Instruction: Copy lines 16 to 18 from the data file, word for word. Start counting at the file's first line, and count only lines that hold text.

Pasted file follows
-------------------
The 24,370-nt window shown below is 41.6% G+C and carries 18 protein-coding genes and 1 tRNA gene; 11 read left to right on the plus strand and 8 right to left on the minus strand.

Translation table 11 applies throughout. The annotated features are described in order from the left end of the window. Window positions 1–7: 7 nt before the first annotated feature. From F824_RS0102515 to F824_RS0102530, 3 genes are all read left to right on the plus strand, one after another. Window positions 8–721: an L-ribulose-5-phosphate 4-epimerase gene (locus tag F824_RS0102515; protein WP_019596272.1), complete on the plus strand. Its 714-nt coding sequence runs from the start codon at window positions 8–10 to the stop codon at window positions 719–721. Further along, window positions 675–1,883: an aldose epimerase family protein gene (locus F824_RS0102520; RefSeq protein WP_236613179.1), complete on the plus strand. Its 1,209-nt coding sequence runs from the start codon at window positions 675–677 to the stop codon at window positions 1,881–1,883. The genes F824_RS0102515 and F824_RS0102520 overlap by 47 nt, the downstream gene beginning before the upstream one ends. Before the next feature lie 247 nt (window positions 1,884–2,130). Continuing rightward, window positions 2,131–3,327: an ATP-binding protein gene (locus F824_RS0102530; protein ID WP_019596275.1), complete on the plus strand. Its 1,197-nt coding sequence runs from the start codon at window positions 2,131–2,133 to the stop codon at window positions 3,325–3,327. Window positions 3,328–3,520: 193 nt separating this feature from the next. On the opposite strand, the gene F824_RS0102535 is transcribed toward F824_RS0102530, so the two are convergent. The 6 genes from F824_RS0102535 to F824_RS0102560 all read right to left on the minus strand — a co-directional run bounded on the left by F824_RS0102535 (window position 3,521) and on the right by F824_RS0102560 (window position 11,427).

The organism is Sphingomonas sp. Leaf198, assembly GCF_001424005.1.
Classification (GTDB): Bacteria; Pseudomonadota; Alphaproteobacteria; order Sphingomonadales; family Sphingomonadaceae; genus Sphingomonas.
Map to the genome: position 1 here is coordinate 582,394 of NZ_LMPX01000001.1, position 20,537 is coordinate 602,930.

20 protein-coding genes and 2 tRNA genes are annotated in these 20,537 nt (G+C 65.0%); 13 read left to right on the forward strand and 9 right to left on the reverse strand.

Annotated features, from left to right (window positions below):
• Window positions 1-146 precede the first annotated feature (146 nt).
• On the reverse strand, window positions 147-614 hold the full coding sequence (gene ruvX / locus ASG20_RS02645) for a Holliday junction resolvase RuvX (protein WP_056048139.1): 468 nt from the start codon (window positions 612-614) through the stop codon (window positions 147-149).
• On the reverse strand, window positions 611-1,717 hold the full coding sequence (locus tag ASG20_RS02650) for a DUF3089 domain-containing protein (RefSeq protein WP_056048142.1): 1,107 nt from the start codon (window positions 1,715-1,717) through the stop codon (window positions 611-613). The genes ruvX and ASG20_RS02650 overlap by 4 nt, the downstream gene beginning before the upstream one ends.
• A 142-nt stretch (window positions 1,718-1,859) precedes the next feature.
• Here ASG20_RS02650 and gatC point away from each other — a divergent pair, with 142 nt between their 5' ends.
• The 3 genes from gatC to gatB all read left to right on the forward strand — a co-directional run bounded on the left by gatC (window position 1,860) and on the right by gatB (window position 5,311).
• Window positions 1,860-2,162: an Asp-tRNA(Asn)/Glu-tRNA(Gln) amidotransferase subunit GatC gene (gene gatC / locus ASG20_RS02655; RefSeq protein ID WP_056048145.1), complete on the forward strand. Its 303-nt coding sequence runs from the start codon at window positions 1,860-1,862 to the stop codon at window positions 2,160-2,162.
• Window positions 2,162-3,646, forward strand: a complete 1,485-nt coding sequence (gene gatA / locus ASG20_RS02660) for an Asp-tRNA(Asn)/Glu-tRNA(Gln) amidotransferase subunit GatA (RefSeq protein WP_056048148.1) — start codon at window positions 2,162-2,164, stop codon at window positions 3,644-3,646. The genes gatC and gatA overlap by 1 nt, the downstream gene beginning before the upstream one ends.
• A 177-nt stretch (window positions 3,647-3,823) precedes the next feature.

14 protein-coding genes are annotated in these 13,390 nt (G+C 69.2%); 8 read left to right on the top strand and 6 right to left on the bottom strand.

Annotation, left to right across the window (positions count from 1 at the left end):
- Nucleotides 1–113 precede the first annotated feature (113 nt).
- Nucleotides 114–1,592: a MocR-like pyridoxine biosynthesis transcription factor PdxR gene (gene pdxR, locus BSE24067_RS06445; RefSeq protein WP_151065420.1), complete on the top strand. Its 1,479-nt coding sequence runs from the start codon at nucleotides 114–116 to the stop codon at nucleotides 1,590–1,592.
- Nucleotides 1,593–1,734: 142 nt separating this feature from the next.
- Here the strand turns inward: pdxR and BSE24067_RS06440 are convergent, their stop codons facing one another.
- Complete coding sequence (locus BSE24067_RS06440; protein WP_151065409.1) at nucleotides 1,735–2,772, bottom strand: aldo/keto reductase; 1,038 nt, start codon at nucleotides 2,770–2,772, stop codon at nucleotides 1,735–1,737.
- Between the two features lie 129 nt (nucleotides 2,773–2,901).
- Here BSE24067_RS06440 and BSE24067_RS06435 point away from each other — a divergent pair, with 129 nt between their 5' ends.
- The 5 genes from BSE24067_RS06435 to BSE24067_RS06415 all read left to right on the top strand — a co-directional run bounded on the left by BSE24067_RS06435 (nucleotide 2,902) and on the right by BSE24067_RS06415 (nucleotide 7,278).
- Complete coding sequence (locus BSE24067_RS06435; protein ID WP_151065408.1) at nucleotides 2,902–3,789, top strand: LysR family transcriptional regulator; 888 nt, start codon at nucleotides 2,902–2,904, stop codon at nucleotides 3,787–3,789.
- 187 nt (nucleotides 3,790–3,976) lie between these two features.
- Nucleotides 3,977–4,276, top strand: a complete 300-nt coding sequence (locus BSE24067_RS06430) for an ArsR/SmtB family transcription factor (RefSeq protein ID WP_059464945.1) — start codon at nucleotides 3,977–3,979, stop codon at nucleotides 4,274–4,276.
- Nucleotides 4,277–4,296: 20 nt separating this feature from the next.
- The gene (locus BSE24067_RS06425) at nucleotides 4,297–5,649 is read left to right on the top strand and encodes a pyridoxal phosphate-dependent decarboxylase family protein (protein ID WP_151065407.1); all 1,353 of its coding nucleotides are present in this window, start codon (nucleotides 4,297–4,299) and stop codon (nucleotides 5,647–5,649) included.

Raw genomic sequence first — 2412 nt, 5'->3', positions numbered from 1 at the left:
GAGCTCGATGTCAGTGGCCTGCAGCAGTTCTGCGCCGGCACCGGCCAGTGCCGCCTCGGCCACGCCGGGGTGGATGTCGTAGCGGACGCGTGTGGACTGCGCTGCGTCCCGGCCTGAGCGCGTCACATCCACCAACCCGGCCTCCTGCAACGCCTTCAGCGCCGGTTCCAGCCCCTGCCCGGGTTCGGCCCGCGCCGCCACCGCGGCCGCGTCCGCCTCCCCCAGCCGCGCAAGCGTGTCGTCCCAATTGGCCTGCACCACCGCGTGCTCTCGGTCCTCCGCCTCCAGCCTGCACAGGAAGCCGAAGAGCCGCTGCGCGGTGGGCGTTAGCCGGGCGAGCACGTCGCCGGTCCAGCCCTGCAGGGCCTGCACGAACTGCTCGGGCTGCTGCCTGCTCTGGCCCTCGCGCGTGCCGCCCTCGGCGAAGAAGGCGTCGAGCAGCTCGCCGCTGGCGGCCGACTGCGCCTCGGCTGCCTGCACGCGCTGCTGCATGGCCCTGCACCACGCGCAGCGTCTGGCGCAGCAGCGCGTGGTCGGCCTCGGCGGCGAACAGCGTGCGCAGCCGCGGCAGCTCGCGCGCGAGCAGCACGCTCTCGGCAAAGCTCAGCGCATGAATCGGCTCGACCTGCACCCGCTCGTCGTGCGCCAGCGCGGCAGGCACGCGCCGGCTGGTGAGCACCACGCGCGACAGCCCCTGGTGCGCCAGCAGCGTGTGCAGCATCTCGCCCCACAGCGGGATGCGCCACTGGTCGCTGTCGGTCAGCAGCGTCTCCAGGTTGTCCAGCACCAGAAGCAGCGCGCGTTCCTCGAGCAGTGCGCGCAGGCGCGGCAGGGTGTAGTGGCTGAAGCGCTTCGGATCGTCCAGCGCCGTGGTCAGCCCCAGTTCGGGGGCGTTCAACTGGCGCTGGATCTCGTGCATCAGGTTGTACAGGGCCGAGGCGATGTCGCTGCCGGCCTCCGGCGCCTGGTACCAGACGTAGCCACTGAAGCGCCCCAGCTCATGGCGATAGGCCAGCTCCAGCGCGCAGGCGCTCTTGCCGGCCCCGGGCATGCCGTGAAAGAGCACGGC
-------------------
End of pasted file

• A 177-nt stretch (window positions 3,647-3,823) precedes the next feature.

14 protein-coding genes are annotated in these 13,390 nt (G+C 69.2%); 8 read left to right on the top strand and 6 right to left on the bottom strand.

Annotation, left to right across the window (positions count from 1 at the left end):